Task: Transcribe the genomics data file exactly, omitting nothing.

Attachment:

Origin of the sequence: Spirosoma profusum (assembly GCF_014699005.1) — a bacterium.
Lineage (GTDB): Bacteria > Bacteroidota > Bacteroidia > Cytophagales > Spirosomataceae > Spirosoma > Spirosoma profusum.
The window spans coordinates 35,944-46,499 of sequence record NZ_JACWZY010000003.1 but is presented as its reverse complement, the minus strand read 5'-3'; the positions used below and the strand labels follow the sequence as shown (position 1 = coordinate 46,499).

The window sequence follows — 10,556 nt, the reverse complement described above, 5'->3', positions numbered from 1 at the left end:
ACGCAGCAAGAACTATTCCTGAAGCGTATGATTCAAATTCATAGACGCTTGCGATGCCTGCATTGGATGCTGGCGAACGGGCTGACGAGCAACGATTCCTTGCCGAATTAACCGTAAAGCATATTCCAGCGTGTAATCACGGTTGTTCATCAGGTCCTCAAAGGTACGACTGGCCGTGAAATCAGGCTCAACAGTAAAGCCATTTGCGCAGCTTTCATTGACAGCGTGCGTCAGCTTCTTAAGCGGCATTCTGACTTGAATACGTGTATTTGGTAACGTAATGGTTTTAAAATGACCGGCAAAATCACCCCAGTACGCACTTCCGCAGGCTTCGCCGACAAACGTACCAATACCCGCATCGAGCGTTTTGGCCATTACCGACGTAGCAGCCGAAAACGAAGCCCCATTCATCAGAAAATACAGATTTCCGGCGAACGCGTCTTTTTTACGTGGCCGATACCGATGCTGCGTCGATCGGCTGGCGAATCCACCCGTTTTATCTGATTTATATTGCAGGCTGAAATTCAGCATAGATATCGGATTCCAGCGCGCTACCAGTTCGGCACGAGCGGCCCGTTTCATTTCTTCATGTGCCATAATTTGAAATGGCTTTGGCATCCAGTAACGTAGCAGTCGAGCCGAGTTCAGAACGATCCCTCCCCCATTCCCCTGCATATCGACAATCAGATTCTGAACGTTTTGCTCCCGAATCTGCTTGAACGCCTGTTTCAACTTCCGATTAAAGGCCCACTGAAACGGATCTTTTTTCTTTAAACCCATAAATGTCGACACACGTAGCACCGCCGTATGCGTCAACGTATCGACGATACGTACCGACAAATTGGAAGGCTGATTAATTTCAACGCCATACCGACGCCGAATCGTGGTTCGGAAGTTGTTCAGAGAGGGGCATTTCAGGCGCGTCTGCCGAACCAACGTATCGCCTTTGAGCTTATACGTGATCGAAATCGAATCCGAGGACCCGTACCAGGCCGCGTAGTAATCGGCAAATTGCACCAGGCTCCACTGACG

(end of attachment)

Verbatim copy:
Origin of the sequence: Spirosoma profusum (assembly GCF_014699005.1) — a bacterium.
Lineage (GTDB): Bacteria > Bacteroidota > Bacteroidia > Cytophagales > Spirosomataceae > Spirosoma > Spirosoma profusum.
The window spans coordinates 35,944-46,499 of sequence record NZ_JACWZY010000003.1 but is presented as its reverse complement, the minus strand read 5'-3'; the positions used below and the strand labels follow the sequence as shown (position 1 = coordinate 46,499).

The window sequence follows — 10,556 nt, the reverse complement described above, 5'->3', positions numbered from 1 at the left end:
ACGCAGCAAGAACTATTCCTGAAGCGTATGATTCAAATTCATAGACGCTTGCGATGCCTGCATTGGATGCTGGCGAACGGGCTGACGAGCAACGATTCCTTGCCGAATTAACCGTAAAGCATATTCCAGCGTGTAATCACGGTTGTTCATCAGGTCCTCAAAGGTACGACTGGCCGTGAAATCAGGCTCAACAGTAAAGCCATTTGCGCAGCTTTCATTGACAGCGTGCGTCAGCTTCTTAAGCGGCATTCTGACTTGAATACGTGTATTTGGTAACGTAATGGTTTTAAAATGACCGGCAAAATCACCCCAGTACGCACTTCCGCAGGCTTCGCCGACAAACGTACCAATACCCGCATCGAGCGTTTTGGCCATTACCGACGTAGCAGCCGAAAACGAAGCCCCATTCATCAGAAAATACAGATTTCCGGCGAACGCGTCTTTTTTACGTGGCCGATACCGATGCTGCGTCGATCGGCTGGCGAATCCACCCGTTTTATCTGATTTATATTGCAGGCTGAAATTCAGCATAGATATCGGATTCCAGCGCGCTACCAGTTCGGCACGAGCGGCCCGTTTCATTTCTTCATGTGCCATAATTTGAAATGGCTTTGGCATCCAGTAACGTAGCAGTCGAGCCGAGTTCAGAACGATCCCTCCCCCATTCCCCTGCATATCGACAATCAGATTCTGAACGTTTTGCTCCCGAATCTGCTTGAACGCCTGTTTCAACTTCCGATTAAAGGCCCACTGAAACGGATCTTTTTTCTTTAAACCCATAAATGTCGACACACGTAGCACCGCCGTATGCGTCAACGTATCGACGATACGTACCGACAAATTGGAAGGCTGATTAATTTCAACGCCATACCGACGCCGAATCGTGGTTCGGAAGTTGTTCAGAGAGGGGCATTTCAGGCGCGTCTGCCGAACCAACGTATCGCCTTTGAGCTTATACGTGATCGAAATCGAATCCGAGGACCCGTACCAGGCCGCGTAGTAATCGGCAAATTGCACCAGGCTCCACTGACG